The R-09 has an extensive range of recording formats, with 4 different WAV modes and 7 MP3 modes. WAV modes include 44.1 KHz 16 bit (CD quality) and 48 KHz 24 bit, which will appeal to some audiophiles. MP3 modes range from 64kbps to 320kbps (the latter sounded indistinguishable from WAV for voice and music, although WAV should be used for linguistic purposes wherever possible).
We tested recording at 16 bit, 44.1 KHz using the internal microphones, to make a recording of conversation with speakers at varying distances from the recorder. The recording was of very acceptable quality, with some underlying hiss but with clear un-coloured sound and a good stereo image. The internal microphones appear to be better than those of the Marantz PMD 660 or PMD 671 (some of the previous criticism of the Marantz recorders has been directed at the microphone preamps rather than the microphones themselves).
The R-09’s internal microphones are omnidirectional, so better voice recordings in most situations will be made by using a good quality external microphone. As was the case with the Edirol R-1, the external microphone preamplifier output is a little low, making it difficult to achieve optimal recording level for some microphones, such as the Sony ECM-MS957, unless the speaker is close. Nevertheless, we found that recordings made with a Sony ECM-MS957 were perceptibly more detailed than those made with the R-09’s internal microphones, with attenuated background sounds due to the microphone’s cardioid pickup pattern.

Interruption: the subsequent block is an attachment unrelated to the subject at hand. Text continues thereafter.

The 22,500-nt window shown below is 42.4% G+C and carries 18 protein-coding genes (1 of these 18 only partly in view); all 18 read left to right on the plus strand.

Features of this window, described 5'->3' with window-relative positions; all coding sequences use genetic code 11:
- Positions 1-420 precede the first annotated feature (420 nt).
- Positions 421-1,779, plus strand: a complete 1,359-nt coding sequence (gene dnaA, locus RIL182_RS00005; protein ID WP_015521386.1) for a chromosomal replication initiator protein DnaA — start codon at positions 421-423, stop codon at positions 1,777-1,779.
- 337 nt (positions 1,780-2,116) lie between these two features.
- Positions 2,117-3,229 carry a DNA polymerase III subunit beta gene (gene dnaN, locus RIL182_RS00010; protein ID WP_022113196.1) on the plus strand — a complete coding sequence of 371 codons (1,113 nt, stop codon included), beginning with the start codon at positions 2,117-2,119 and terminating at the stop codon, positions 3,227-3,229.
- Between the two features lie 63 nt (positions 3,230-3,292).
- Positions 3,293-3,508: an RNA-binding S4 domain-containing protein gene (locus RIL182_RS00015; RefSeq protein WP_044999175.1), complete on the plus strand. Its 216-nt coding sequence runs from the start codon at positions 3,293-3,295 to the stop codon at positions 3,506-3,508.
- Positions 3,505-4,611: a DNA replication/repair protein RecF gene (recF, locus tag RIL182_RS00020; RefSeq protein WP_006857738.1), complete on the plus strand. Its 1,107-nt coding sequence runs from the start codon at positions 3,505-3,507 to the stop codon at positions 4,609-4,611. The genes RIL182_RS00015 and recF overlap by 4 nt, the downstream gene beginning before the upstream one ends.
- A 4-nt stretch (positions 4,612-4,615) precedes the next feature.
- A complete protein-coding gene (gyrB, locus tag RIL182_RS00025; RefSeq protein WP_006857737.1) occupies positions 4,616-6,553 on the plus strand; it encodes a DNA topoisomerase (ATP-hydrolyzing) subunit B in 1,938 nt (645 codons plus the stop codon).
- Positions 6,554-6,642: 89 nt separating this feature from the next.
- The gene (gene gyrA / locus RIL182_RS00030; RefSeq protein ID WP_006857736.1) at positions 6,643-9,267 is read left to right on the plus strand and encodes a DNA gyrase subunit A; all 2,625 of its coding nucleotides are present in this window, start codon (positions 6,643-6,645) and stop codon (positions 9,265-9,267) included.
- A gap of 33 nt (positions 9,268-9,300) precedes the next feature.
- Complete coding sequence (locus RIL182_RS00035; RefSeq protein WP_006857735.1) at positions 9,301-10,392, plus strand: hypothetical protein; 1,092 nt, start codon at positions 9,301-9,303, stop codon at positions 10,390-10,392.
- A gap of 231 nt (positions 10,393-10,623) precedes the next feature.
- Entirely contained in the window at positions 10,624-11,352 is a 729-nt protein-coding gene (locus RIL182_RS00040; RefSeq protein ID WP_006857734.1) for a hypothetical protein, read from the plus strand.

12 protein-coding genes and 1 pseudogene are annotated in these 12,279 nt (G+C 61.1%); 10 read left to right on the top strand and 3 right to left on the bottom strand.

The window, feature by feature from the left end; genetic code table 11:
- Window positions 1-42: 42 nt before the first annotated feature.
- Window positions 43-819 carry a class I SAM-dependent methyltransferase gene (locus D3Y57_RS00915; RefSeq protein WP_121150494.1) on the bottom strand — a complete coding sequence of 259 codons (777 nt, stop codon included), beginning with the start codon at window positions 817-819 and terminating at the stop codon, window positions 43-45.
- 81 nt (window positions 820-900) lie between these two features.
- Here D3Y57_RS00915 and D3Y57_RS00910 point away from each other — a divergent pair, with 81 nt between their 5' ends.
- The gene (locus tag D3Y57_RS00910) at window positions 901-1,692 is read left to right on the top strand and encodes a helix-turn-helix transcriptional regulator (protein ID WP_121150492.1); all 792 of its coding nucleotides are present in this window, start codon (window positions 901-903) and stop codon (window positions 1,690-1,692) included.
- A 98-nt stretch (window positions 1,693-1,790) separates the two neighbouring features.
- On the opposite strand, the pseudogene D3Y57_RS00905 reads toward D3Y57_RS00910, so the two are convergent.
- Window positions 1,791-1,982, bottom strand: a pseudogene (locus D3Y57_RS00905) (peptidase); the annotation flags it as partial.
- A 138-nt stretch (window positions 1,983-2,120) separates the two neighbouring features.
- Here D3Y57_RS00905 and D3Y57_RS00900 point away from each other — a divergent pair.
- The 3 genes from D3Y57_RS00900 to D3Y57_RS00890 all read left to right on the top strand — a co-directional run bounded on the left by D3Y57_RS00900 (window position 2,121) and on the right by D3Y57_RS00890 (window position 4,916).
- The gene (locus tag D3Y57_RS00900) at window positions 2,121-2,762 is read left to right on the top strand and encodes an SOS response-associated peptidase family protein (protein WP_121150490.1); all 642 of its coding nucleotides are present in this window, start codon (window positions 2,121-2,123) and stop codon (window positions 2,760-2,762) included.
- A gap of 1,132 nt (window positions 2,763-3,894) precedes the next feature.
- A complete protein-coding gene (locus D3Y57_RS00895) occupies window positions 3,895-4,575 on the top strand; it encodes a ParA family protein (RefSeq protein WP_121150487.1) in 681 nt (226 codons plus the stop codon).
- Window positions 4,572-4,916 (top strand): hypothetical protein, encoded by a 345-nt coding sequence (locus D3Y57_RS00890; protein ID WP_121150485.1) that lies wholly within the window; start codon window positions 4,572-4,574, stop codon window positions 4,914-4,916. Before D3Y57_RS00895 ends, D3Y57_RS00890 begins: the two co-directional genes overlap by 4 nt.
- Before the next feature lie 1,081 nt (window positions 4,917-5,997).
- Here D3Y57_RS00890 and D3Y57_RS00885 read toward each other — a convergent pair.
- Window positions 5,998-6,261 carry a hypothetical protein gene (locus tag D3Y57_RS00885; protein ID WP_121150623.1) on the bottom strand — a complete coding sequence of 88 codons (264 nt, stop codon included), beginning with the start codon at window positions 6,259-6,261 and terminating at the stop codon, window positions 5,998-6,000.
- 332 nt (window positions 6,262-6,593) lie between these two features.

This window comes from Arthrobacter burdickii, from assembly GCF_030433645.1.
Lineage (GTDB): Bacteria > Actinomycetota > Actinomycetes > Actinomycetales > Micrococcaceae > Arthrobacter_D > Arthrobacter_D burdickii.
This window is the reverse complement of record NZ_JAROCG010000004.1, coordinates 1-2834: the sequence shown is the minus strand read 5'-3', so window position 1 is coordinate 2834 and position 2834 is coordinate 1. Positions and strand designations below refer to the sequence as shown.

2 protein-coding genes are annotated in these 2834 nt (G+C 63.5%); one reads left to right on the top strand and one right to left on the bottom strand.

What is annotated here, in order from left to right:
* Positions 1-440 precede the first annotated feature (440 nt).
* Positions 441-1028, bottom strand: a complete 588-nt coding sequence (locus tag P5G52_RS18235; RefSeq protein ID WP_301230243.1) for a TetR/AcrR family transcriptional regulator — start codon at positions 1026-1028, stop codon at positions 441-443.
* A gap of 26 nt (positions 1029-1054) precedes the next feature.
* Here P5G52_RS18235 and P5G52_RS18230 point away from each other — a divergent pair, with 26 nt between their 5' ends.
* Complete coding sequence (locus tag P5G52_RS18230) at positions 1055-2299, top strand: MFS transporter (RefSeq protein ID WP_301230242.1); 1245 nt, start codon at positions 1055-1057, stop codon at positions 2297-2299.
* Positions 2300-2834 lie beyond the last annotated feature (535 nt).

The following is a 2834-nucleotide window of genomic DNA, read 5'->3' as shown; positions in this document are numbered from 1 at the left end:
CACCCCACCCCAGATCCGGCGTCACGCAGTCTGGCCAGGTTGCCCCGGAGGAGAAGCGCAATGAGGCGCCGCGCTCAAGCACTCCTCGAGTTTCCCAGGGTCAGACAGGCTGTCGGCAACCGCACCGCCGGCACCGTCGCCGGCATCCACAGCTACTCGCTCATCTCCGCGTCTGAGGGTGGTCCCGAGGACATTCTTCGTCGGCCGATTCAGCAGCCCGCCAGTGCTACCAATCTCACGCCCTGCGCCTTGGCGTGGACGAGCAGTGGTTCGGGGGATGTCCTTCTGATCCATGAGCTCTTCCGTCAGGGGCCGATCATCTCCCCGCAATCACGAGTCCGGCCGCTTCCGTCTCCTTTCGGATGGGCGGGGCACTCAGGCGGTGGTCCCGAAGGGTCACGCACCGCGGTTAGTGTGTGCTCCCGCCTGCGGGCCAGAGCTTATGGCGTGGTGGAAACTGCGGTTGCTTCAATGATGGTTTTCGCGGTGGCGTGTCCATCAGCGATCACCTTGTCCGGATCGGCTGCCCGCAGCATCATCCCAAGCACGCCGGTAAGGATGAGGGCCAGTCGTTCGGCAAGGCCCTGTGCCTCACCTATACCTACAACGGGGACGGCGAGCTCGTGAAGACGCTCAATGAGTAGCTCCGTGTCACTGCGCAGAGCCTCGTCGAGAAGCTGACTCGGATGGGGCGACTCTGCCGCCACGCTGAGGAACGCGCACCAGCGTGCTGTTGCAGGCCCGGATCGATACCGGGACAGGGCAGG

When using its internal microphone, the R-09 is subject to some handling noise. It is no more vulnerable to hand contact/movement than most microphones, but does suffer from a sharp rattle from the main transport control if it is touched while recording.
The R-09 provides for real-time monitoring of recording via the headphone socket, which is useful to pick up problems such as clipping or poor connections. Monitoring may also be optically output to a computer or minidisc recorder, for example, to make a backup recording.
When recording is stopped the R-09 names the track, with a name such as R09_0001.WAV, R09_0002.WAV etc... These names cannot be edited; however if existing tracks are downloaded to the unit, their correct names are displayed.
Outdoor recordings using the internal microphones suffered from considerable wind noise. Since the R-09 does not have a foam windshield, the manual suggests using the low cut switch to reduce the wind noise; however this is not effective, and would be better dealt with by purchasing an aftermarket windshield.
Surprisingly, if recording in mono, there is no increase in available recording time, as the R-09 records the same signal to both channels.